Bakery company settles federal refrigerants suit

By staff reporter

- Last updated on GMT

A third baking company made a settlement this week with the US
government over its use of ozone-depleting refrigerants.

The suit and settlement is part of an ongoing programme by environmental authorities to crack down on the food industry for releasing such pollutants into the atmosphere.

Under an agreement filed in the federal district court in Chicago, Newly Weds Foods said it will take steps to prevent the continued release of ozone-depleting refrigerants -- such as hydrochlorofluorocarbons (HCFCs) --that destroy stratospheric ozone.

Under the settlement with the federal justice department and the Environmental Protection Agency (EPA), Newly Weds will retrofit or retire all of its 39 industrial refrigeration equipment systems in the US that are designed to hold more than 50 pounds of HCFCs.

The company's systems will use only non-ozone-depleting refrigerants by July 1, 2008. The company will also pay a civil penalty of $125,000 for alleged past leaks of ozone-depleting refrigerants.

The settlement resolves a suit alleging that Newly Weds violated EPA regulations relating to industrial refrigerant leak repair, testing, recordkeeping and reporting.

"Today's settlement demonstrates this administration's commitment to achieve the benefits envisioned by the Clean Air Act,"​ said Granta Nakayama, the EPA's assistant administrator for enforcement and compliance assurance. "We are pleased that after violating our ozone protection requirements, Newly Weds is now committed to a settlement that is good environmental policy and good business practice."

HCFC refrigerants deplete the stratospheric ozone layer, eventually allowing increasing amounts of cancer-causing ultraviolet rays from the sun to strike the earth. Production of some of these chemicals was stopped in 1995. Federal law controls their use and handling.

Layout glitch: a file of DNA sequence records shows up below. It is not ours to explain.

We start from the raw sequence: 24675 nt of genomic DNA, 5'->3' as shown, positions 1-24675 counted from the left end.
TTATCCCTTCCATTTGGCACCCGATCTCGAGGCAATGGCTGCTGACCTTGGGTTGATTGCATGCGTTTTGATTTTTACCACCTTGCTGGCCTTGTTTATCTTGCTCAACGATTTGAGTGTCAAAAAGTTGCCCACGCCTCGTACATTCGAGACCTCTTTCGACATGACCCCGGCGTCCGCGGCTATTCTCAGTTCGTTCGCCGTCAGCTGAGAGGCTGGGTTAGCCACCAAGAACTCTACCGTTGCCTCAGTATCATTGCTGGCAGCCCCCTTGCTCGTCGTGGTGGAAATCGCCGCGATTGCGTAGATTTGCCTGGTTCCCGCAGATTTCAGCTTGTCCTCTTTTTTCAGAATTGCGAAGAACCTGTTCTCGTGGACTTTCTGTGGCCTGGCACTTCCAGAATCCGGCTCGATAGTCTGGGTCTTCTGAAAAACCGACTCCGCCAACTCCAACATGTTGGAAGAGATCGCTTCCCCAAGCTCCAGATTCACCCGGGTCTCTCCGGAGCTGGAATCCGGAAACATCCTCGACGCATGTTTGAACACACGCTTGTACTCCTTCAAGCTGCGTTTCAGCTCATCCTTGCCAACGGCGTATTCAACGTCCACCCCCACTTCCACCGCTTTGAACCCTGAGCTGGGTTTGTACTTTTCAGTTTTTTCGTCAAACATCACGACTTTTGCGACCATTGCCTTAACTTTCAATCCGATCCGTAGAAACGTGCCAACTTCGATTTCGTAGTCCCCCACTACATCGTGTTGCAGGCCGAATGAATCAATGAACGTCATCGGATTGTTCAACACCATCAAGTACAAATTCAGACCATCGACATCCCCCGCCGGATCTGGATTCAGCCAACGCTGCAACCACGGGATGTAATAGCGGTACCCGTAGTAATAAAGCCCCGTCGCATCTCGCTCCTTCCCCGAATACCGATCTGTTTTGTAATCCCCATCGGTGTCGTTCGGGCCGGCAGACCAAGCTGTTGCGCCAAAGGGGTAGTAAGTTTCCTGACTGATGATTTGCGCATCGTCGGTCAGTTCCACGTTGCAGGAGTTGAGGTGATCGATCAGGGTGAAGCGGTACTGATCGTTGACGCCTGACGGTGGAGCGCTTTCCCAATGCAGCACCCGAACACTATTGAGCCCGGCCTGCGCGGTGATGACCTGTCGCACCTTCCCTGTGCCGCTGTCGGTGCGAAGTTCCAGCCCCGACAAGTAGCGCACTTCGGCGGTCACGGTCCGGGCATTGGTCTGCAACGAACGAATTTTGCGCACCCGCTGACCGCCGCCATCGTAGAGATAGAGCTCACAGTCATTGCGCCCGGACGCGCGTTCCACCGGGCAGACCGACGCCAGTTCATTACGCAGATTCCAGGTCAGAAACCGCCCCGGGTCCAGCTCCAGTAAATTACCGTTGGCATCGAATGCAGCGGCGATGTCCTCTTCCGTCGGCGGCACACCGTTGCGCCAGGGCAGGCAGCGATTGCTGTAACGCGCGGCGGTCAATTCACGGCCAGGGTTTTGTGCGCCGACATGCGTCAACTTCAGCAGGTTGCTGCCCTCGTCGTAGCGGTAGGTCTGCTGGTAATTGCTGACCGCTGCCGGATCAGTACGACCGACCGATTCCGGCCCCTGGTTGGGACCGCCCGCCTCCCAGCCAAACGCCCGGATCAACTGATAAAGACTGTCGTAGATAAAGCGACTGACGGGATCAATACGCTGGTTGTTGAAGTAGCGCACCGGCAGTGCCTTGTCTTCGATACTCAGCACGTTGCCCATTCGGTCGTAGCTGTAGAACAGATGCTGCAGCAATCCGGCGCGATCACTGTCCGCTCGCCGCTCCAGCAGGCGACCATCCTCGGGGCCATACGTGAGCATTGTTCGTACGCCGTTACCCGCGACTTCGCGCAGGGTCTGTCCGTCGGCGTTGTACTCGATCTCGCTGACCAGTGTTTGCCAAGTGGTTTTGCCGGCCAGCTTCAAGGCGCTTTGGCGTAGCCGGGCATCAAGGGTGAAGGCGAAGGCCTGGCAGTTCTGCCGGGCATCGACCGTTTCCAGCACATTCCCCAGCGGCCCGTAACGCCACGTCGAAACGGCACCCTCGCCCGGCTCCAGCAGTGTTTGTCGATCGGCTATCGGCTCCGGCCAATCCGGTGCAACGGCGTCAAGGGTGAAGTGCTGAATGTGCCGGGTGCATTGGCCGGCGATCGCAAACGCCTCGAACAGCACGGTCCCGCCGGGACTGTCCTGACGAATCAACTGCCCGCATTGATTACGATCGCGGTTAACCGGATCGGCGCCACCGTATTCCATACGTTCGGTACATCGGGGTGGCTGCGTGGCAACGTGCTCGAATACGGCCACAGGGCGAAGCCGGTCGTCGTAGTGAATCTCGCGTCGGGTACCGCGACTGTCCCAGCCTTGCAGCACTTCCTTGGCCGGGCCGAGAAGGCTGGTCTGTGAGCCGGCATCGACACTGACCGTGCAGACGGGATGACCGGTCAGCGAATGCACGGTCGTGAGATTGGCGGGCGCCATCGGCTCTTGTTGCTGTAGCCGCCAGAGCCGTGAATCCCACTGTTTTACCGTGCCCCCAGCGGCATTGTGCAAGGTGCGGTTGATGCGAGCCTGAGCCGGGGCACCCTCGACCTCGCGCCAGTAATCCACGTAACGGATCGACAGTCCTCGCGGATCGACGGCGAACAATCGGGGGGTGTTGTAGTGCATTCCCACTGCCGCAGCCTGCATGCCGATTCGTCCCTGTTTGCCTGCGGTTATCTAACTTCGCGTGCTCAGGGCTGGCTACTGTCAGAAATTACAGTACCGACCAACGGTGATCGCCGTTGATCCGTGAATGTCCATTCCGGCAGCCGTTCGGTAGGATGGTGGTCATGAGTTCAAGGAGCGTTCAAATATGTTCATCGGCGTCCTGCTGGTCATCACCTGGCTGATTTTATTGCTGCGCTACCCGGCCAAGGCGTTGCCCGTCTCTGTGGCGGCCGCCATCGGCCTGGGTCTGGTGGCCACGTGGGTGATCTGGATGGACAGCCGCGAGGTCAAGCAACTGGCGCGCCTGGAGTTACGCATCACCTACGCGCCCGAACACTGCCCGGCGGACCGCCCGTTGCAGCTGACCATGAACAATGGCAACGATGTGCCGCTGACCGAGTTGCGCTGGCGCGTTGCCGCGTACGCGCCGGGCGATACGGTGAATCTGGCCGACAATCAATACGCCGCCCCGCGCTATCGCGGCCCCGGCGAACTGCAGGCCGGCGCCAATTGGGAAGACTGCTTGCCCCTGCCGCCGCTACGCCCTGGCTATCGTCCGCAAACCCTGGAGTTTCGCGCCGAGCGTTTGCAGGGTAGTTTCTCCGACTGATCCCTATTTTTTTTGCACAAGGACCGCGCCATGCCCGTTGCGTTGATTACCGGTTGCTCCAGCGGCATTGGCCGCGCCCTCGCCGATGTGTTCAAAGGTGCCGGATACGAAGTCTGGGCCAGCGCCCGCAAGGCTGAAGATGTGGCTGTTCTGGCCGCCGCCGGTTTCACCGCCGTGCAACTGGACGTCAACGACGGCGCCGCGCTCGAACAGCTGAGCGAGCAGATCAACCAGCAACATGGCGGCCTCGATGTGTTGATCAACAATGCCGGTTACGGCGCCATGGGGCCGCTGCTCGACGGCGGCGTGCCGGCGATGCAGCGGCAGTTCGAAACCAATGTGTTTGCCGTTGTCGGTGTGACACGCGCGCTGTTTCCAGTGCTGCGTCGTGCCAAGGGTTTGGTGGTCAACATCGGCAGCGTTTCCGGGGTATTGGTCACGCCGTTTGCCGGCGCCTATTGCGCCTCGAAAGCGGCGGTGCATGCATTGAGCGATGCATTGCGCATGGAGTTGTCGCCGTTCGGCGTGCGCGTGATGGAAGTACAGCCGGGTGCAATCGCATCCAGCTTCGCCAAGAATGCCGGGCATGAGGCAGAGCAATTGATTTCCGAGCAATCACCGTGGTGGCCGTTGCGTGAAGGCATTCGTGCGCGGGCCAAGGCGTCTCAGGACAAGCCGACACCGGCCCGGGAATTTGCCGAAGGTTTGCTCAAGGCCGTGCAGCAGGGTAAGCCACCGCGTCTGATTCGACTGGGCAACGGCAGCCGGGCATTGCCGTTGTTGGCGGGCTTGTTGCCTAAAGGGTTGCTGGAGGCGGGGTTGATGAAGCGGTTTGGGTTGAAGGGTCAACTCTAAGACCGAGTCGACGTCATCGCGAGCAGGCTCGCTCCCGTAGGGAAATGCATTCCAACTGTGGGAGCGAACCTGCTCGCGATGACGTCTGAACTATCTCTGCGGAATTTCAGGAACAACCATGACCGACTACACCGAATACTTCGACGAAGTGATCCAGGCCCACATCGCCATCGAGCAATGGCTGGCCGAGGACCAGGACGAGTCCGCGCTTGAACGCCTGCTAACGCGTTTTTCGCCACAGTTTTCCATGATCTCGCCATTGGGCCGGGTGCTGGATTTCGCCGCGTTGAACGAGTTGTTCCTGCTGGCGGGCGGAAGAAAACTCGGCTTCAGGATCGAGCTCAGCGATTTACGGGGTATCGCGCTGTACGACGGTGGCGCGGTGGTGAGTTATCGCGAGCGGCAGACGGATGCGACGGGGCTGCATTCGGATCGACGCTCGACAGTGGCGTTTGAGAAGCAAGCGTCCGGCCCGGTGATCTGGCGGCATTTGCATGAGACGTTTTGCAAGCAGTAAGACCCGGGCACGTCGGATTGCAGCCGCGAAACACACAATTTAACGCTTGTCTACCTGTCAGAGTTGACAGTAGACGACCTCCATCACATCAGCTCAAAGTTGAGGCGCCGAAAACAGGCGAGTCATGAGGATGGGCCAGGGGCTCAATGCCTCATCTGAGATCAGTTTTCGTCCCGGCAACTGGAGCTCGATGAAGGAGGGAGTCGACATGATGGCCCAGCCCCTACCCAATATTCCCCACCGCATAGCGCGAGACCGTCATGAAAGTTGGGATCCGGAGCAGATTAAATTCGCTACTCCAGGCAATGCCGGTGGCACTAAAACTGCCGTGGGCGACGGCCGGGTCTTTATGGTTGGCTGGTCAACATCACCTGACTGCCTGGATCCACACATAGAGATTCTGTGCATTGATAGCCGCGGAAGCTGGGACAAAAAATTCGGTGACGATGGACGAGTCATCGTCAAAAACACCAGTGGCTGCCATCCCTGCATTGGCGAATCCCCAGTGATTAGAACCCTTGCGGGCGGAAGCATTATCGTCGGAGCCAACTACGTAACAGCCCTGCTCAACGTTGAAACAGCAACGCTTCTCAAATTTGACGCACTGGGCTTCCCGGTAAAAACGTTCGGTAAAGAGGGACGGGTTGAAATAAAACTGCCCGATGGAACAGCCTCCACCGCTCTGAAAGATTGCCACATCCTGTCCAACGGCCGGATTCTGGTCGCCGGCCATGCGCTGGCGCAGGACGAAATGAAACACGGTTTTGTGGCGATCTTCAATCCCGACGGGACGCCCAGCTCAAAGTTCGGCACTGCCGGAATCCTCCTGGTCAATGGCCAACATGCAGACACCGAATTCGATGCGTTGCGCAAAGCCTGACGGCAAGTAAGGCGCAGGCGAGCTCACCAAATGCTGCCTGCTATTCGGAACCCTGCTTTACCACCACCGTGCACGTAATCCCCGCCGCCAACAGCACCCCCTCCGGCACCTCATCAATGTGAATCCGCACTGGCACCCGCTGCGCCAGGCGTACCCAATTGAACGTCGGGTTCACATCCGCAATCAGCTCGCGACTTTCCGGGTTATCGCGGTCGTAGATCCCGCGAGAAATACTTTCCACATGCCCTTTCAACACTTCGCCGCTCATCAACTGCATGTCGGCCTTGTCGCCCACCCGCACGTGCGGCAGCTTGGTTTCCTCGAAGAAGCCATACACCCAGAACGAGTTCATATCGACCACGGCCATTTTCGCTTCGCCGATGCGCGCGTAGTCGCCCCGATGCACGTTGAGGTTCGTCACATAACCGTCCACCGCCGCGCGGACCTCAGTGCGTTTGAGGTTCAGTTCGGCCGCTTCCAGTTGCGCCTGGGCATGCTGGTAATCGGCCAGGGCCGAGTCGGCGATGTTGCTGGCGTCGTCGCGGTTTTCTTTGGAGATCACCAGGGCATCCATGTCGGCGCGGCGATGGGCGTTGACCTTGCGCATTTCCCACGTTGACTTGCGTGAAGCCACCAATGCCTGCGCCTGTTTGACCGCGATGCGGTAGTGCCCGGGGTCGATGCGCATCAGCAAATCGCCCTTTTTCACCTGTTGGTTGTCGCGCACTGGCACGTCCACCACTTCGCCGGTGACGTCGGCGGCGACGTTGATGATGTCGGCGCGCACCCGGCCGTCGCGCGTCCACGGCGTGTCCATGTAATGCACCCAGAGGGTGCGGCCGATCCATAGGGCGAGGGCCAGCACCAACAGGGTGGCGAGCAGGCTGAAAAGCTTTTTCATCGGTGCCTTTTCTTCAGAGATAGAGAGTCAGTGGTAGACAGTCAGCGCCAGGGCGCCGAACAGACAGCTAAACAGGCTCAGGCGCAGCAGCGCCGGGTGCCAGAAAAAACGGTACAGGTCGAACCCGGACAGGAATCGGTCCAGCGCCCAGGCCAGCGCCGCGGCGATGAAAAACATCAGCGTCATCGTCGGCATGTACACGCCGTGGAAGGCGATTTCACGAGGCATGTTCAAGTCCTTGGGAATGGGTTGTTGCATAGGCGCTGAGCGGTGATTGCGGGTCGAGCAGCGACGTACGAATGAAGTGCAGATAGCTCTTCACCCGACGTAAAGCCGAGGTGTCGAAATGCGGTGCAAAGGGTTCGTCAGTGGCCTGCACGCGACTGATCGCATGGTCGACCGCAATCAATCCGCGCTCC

Newly Weds makes breading, frozen ice cream cakes, and other baked goods, as well as seasonings, batter, and capsicums used for pickles, sauces, and peppers. The company owns and operates equipment that contains 39 industrial refrigeration systems at its eight facilities, located in Chicago, Watertown Mass., Cleveland, Gerald, Mo., Horn Lake, Miss.; Bethlehem, Pa.; Springdale, Ark.; and Modesto, Calif.

The agreement is the third national settlement between the EPA and an industrial bakery company.

In 2003, Earthgrains Baking Companies Inc., Metz Baking Company, Earthgrains Refrigerated Dough Products, L.P., and Coopersmith, Inc. agreed to settle a similar suit by paying a $5.25m civil penalty for having committed the largest ever corporate-wide violations of stratospheric ozone protection regulations.

In addition, the companies agreed to convert all of their industrial process refrigeration appliances to refrigerant systems that do not deplete the ozone layer.

The four related companies formed the second largest bakery company in the US. The companies were bought by Sara Lee during the government's investigation.

The government's complaint alleged that Earthgrains' large industrial process appliances at 57 of its 67 facilities leaked refrigerants in excess of the 35 per cent annualized leak rate permitted under the regulation. About 300 large refrigerant-containing appliances, several containing 1000 pounds or more of refrigerant each, were involved in the investigation.

In the fall of 2000, Meyer's Bakeries, Inc. settled its corporate-wide violations by paying a civil penalty of $3.5 million and converting all its appliances to non-ozone-depleting refrigerants.

In the summer of 2001, Air Liquide, a producer of industrial gases, settled its corporate-wide violations of these leak detection and repair requirements by paying a $4.5 million penalty and spending $500,000 on environmentally beneficial projects, in addition to converting its refrigerant systems to non-ozone-depleting systems.

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